National Geographic : 1951 Jul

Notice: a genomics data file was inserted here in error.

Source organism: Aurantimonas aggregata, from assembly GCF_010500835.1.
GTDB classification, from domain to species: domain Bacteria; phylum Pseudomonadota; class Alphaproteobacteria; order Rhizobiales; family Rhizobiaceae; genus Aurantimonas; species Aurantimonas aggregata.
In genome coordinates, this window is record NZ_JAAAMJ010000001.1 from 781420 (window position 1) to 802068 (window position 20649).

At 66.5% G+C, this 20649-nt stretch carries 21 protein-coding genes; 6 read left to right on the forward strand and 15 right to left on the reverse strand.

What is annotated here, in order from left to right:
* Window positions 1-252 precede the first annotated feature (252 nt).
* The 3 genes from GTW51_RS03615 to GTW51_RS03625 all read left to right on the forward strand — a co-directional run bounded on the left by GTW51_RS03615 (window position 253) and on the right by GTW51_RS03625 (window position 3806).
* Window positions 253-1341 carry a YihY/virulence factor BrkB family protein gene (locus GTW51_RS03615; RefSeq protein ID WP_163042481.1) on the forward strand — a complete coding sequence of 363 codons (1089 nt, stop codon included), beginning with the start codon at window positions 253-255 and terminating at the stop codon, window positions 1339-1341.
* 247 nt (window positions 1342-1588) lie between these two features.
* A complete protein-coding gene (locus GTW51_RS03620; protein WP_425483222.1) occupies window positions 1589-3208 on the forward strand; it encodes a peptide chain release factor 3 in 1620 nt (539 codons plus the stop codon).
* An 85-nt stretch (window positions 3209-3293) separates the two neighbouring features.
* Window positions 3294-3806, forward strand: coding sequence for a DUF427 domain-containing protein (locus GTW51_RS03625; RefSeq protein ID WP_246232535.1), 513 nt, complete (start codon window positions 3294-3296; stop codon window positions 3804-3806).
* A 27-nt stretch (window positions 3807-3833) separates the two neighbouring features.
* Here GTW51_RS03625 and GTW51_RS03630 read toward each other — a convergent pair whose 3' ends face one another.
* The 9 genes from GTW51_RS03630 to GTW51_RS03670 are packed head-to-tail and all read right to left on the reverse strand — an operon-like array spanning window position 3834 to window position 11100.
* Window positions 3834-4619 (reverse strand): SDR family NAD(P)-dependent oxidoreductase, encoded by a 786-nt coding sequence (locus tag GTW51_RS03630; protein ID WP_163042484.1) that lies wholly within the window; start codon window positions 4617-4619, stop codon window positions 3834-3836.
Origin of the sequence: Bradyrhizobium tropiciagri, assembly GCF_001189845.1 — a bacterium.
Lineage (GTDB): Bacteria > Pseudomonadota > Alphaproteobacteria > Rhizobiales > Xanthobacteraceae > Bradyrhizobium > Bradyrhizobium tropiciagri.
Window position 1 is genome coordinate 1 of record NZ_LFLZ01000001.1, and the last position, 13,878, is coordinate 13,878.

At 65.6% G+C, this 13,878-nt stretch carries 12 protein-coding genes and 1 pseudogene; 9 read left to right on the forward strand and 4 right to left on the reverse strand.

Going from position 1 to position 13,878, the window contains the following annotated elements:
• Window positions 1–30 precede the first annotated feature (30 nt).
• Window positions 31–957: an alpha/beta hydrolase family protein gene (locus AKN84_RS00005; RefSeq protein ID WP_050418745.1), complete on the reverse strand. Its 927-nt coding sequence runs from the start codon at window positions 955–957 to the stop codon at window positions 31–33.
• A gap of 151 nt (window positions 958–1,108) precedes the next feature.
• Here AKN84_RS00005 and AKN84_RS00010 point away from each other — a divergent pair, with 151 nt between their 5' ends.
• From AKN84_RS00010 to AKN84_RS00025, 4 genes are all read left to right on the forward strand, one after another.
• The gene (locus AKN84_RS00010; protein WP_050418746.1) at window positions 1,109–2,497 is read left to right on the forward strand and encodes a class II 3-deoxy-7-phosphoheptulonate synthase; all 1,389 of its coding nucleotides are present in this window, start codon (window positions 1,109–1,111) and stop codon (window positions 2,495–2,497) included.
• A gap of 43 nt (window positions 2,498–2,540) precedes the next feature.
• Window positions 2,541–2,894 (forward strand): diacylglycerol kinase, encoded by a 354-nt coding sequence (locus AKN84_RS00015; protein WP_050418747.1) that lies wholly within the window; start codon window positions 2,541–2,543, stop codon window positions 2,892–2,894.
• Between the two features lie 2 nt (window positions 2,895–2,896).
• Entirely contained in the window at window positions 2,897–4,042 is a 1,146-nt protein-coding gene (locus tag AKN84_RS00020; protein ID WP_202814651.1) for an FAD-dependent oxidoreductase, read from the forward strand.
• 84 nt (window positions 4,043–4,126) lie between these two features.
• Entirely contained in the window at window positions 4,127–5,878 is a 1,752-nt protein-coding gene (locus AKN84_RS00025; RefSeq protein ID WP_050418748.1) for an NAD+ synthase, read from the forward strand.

The National Geographic Magazine above an Unknown River rapid. The sleek couple gamboled with the abandon of kittens, nipping at each other's flanks and whiskers. The otters seemed oblivious of the rapid raging just below. Superb swimmers, they live largely on arrow-swift trout and other fresh-caught fish. Some brook trout we caught had raw, healed, or partly healed scars that our guides identified as otter wounds. Otter runs, or rubs, and otter slides were com mon above Grand Falls. The Gateway to Grand Falls Hamilton River's strong tide bore us swiftly toward Grand Falls. When the going was easy, Ralph often broke the silence with lively song. That day, drift ing lazily toward Jacopie Lake, Andy joined Ralph in a lusty chorus. The duet was abruptly cut short when the current hurled the two canoes into Louis Rapid. Then we were in Jacopie Lake, at the brink of the Hamilton's 16-mile tumble to reach its ancient valley. From Grand Falls we would return to Jacopie, start of the por tage route that by-passes the impassable stretch of river. Many of the principal lakes and landmarks on the Hamilton River were named by A. P. Low, Canadian geologist. His reports on amazing journeys that crisscrossed the Lab rador-Quebec peninsula in the '90's of the last century still are standard references. We left most of our outfit on an island at the outlet of Jacopie Lake, then ran down stream to Earl Baikie's tilt (page 91). Below, rapids were unnavigable. Carrying tent, sleeping bags, and food for three days, we struck out afoot down the right bank. The five-mile walk to the falls proved a cruel obstacle course laid out with marshes, brooks, and spruce thickets. A mile above the falls begin the stunning rapids that urge the river toward its mighty plunge (page 96). On a bluff above that tumult we set up camp (page 79). "Let's call it Pride Camp," Andy suggested. "Why?" "Pride cometh before a fall, you know!" Ralph solemnly shook his head, muttering, "Poor Andy, bushed at last!" But all of us were very proud and pleased to be there. In the flawlessly clear morning we walked through mist-drenched forest to the green meadow opposite the falls. This vantage gave a full-front view of a breath-taking natural spectacle (page 73). In a single, massive spout, resembling white hot metal spilled from a crucible, the river poured into a cliff-hemmed caldron as if im- patient to fill it. Swinging 90 degrees left, the turbulent stream then churned into Bow doin Canyon (page 71). John had seen Grand Falls a half-dozen times; Leslie once before. Yet these men, who live out their lives amid natural majesty, sat speechless and stared. They were as enthralled as were we first-timers, standing face to face with that incomparable sight. In rapids just above the falls the Hamil ton drops 219 feet. The falls are 245 feet high; in lashing descent through Bowdoin Canyon the river plunges another 574 feet. In 16 miles the stream hurtles downgrade 1,038 feet-one of the most tumultuous descents of any major river on earth. And the Hamilton here is a broad-backed, full volumed river. We spent two days at Grand Falls, absorb ing grandeur and clicking our camera shut ters. Mist fell constantly from the towering vapor column. Handkerchiefs held over our camera lenses protected them until the instant for pressing the trigger. Rainbows, often double, arched through the sun-struck "steam." The flat rays of the setting sun suffused the tall cloud with saf fron, then pink, then lavender, long after the forest had turned to ebony and the river to dullest pewter. Glory of Falls Still Unsullied Reluctantly we turned upriver. We were grateful, though, to have seen the cataract in its pristine state. Men thus far have not had reason to harness the silver glory of Grand Falls, to cut the spear-straight trees that crowd about it, or build viewing towers, ac cess stairs, or fenced overlooks. The region is isolated, but not inaccessible. Pontoon aircraft and flying boats land on any of the larger waters. With completion of the railroad from the Gulf of St. Lawrence to the new iron area, the Grand Falls district will be much easier to visit. Back at the camp beside Earl Baikie's tilt, John and Andy went fishing in a big eddy. They caught 20 brook trout and landlocked salmon, ranging from two to three and a half pounds, a welcome fresh-food addition to the store-bought diet. Skilled axmen from earliest teens, John and Leslie felled firewood trees in whatever direction they chose. At this camp John found a dry spruce just behind the tent site. He chopped at the tall bole with his usual verve, notching it to fall away from the tent. Andy glanced up from supper preparations and noticed that the tree had a natural list toward the tent.